Texas Declaration of Independence
The Declaration of November 7, 1835, passed by the Consultation announced that the Texan war against Mexico principally intended to restore the Mexican Constitution of 1824, abrogated by the actions of President Antonio Lopez de Santa Anna, and to achieve separate Mexican statehood for Texas. The members of the Consultation had hoped to attract popular support for the Texan cause from the other Mexican states.
By the time the Convention of 1836 met at Washington-on-the-Brazos on March 1, 1836, such temporizing was no longer acceptable. On the first day, Convention President Richard Ellis appointed George C. Childress, James Gaines, Edward Conrad, Collin McKinney, and Bailey Hardeman a committee to draft a Declaration of Independence.
George Childress, the committee chairman, is generally accepted as the author of the Texas Declaration of Independence, with little help from the other committee members. Since the six-page document was submitted for a vote of the whole convention on the following day, Childress probably already had a draft version of the document with him when he arrived. As the delegates worked, they received regular reports on the ongoing siege on the Alamo by the forces of Santa Anna's troops.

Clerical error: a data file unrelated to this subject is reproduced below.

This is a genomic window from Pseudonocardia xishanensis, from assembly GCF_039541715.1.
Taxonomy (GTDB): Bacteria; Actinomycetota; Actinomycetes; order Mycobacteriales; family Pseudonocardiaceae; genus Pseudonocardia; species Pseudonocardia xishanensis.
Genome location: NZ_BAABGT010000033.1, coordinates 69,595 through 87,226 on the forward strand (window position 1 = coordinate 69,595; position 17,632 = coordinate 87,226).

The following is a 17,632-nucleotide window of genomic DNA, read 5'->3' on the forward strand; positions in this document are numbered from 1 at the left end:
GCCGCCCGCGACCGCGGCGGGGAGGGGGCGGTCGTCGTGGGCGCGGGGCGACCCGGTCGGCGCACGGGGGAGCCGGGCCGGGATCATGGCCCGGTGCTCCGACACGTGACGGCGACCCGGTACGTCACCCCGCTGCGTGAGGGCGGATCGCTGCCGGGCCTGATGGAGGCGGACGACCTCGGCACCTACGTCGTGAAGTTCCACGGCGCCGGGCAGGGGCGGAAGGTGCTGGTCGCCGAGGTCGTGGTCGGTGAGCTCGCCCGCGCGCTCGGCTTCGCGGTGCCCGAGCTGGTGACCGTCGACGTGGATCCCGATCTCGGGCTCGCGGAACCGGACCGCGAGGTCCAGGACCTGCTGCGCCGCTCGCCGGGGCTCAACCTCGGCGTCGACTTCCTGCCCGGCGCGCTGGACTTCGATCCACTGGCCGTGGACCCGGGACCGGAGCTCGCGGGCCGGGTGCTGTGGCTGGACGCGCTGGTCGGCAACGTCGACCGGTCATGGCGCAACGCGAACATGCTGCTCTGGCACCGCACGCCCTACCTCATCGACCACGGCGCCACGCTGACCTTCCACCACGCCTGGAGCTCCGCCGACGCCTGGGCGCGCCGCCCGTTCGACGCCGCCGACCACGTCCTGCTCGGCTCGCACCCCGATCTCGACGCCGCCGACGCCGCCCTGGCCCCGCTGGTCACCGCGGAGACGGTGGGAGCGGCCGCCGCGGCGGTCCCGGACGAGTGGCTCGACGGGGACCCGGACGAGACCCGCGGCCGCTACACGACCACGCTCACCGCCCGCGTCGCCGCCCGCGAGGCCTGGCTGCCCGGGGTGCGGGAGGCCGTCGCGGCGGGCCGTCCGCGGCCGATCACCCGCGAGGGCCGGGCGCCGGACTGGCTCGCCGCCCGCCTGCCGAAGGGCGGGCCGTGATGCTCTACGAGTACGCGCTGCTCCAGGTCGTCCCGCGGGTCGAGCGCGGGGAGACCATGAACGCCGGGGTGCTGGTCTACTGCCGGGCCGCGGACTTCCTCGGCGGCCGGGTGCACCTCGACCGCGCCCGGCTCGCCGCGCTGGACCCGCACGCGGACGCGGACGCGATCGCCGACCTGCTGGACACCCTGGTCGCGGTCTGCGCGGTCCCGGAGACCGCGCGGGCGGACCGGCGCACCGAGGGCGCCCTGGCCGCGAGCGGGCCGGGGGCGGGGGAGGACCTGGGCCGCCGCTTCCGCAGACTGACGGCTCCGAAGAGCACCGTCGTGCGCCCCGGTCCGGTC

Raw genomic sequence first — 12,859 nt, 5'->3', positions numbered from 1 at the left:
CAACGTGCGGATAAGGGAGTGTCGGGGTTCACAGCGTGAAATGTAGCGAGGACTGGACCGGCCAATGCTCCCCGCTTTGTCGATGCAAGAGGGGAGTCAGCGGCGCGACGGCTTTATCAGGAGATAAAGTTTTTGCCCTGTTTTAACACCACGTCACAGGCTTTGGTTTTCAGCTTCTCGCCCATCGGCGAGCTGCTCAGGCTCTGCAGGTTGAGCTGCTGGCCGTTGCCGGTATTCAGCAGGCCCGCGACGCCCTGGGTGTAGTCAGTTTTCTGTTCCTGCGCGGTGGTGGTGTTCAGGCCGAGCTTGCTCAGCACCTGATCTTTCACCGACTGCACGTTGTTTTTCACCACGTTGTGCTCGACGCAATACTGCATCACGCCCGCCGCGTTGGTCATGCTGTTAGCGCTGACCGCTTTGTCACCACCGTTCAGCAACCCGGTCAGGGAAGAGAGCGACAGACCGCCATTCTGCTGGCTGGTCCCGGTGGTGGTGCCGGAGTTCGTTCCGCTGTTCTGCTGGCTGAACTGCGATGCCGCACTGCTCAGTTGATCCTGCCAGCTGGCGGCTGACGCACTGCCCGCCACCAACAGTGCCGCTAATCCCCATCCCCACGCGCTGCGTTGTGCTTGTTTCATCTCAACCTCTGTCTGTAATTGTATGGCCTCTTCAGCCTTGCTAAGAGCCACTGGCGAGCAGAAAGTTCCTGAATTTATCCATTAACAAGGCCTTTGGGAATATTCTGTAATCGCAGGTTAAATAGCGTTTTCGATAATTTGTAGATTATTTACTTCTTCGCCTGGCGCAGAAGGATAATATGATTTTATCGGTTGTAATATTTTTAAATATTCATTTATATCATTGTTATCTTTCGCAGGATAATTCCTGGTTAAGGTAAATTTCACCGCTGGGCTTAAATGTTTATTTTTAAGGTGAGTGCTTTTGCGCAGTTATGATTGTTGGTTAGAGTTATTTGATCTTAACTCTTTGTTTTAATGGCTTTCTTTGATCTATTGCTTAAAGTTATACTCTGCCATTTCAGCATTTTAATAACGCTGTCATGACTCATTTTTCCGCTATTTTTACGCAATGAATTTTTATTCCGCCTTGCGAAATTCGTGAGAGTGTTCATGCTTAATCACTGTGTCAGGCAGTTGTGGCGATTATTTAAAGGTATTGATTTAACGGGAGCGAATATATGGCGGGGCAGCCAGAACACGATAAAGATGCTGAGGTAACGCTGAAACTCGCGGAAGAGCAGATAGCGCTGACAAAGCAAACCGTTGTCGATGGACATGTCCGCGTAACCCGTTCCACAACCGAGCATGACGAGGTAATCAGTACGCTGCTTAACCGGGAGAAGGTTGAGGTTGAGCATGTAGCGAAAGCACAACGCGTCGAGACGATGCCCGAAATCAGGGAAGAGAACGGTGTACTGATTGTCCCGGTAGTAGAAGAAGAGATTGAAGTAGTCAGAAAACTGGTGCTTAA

A free and independent Republic of Texas was officially declared March 2, 1836, when the 59 delegates -- each representing one of the settlements in Texas -- approved the Texas Declaration of Independence. After the delegates signed the original declaration, 5 copies were made and dispatched to the designated Texas towns of Bexar, Goliad, Nacogdoches, Brazoria, and San Felipe. 1,000 copies were ordered printed in handbill form.
According to the endorsement on the Declaration of Independence, this original copy was deposited by Commissioner to the United States William H. Wharton with the United States Department of State in Washington, D.C. It was not returned to Texas until some time after June 1896.